The lack of new music in New England psalm books was due in large part to the pious views held by many congregations. Not only should worship music be limited to psalms, many questioned whether they should be sung to man-made tunes at all. The psalms were held in such high regard that many times practice-verses were substituted while a tune was being learned. Sometimes, the tunes themselves were regarded as Holy.

Men would put off their hats, and put on a great show of devotion and gravity, wherever psalm-tunes were
sung, though there were not one word of a psalm.” (Ellinwood, 1970)

Another factor in the stagnant state of church music was the lack of music education. Psalmody relied on the oral tradition of learning tunes by wrote. The technique employed to teach the congregation a new tune was called “lining out,” or “Deaconing.” The Deacon (or any member of the congregation who could sing on pitch) would sing each line of the psalm followed by the congregation in a call and response manner. The process would continue each week until the parishioners could sing the psalm in its entirety without assistance.

The custom of lining out the psalm probably had its roots in necessity rather than convenience. When reformers first began composing psalm-tunes they wanted them used in subsequent services. Having no time for printing, the only way to teach the congregation the tune was by wrote. After printed manuscripts were made plenty enough for everyone, this technique was abandoned. When the Puritans arrived in Plymouth, it was customary to sing by note (looking at the printed music); but when the Bay Psalm Book was first introduced, a few congregations revived the method of singing line by line in honor of their English brethren. Over the course of thirty or forty years, this custom, originally a means to help those who could not afford printed music, became the accepted norm.

Musical Decline

Because the process of learning by rote was undoubtedly a lengthy one, many congregations found it an unnecessary bother to learn new tunes when the ones they knew served the immediate purpose. Eventually there was no desire or ability to keep up with current musical innovations. The cultivation of new music was neglected to a point that most congregations could rarely sing more than three or four tunes. Because of the convenience of lining out, the ability to read notes was all but forgotten. The few melodies that were sung became so individualized that no two members of a congregation sang them alike.

“Every melody was tortured and twisted as every unskillful throat saw fit, until their psalms were uttered in a medley of confused and disorderly noises…it sounded like five hundred different tunes roared out at the same time; and so little attention was paid to time, that they were often one or two words apart, producing noises so hideous and disorderly, as is bad beyond expression.”
(Hood, 1846)

The decline had been so gradual that the discord was not bothersome to most. For some, the sound emanating from a tune sung correctly was more abrasive. It was then that some of the preachers, among them Cotton Mathers, Thomas Symmes, Edward, Dwight, and Thacher realized the need for reform. In 1720, a few preachers published “talks” on the subject. They also used their pulpits as platforms and preached the gospel of change.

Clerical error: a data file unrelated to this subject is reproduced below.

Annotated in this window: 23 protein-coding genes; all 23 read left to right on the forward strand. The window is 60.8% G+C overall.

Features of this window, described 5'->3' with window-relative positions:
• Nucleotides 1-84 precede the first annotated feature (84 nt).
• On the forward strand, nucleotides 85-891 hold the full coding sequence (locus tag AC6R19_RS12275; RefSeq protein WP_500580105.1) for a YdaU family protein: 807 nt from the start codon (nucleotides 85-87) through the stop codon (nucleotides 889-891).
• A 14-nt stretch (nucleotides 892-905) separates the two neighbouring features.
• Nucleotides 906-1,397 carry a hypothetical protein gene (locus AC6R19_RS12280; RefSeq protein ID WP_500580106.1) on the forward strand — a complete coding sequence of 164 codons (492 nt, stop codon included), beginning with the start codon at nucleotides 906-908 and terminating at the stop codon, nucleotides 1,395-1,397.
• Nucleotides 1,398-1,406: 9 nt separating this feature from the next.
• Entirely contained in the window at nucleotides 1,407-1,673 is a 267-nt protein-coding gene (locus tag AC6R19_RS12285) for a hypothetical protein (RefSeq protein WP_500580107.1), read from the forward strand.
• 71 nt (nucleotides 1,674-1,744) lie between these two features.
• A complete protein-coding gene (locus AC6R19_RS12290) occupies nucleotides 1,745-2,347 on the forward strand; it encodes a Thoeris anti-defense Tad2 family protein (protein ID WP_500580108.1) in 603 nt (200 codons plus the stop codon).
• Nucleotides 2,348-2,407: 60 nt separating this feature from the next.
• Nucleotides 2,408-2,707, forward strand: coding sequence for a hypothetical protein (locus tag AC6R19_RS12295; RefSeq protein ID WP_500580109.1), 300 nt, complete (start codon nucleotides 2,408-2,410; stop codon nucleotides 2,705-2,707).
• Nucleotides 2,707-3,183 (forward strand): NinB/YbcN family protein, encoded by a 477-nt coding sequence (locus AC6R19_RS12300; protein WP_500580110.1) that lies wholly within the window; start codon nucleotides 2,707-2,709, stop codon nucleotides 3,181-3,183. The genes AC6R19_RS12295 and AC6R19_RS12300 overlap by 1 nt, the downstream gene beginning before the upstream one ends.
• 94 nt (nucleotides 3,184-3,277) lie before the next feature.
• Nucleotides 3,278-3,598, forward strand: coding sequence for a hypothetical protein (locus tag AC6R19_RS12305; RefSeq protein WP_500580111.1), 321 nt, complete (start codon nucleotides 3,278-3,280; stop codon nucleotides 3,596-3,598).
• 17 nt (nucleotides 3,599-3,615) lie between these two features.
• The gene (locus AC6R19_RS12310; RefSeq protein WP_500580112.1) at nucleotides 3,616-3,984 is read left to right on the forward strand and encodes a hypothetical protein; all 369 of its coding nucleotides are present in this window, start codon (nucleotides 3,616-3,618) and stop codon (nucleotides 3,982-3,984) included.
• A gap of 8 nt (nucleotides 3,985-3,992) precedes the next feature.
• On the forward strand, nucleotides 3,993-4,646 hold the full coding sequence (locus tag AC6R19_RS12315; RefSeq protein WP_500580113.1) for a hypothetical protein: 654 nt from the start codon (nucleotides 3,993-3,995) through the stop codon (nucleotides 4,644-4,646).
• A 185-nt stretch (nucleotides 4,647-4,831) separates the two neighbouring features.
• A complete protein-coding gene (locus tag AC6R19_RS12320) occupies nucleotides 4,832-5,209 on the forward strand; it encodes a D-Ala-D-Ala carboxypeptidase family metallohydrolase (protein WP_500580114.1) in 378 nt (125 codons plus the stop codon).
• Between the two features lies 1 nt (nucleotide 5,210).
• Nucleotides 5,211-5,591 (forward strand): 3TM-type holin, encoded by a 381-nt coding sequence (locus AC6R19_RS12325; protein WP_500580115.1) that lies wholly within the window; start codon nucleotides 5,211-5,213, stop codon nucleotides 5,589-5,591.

The change they sought was the reintroduction of “regular singing” (singing by note) into the worship service.

“There are many persons of credit now living, children and grand-children of the first settlers of New England, who can very well remember that their ancestors sung by note, and they learned to sing of them, and they have more than their bare words to prove that they speak the truth; for many of them can sing tunes exactly by note which they learnt of their fathers…” (Symmes, 1720)

They proposed hiring a singing master who would give instruction in music notation as well as in note singing. Their efforts were not without conscientious objections. Some of the specific objections were 1) that it was not so melodious as the usual way, 2) that there were so many tunes, one could never learn them, 3) that it was pope-ish, 4) that it would pave the way for including instruments in worship, 5) that the names of the notes were bawdy, yea blasphemous, 6) that it is a needless way, since our fathers got to heaven without it, 7) that it is a contrivance to get money, 8) that people spend too much time learning it, they tarry out nights disorderly. Each point was addressed in an essay by the Reverend Thomas Symmes of Bradford, Massachusetts entitled The Reasonableness of Regular Singing: or Singing by Note (1720).

It is uncertain exactly how long the excitement lasted:

“In the year 1720, [the debate] was raging like a fire on the dry prairie; but by whom, or where it was kindled, is not known. It spread, in the fury of its power, over all the New England Colonies, and burnt for at least ten years, but to purify and brighten the churches. In some it was the glorious harbinger of a great and powerful outpouring of the Holy Spirit.” (Hood, 1846)

[It is interesting to note the close proximity in time of the “musical awakening” in New England (1720s) to that of the historical spiritual awakening that swept the colonies approximately 10 years later.]

Singing Schools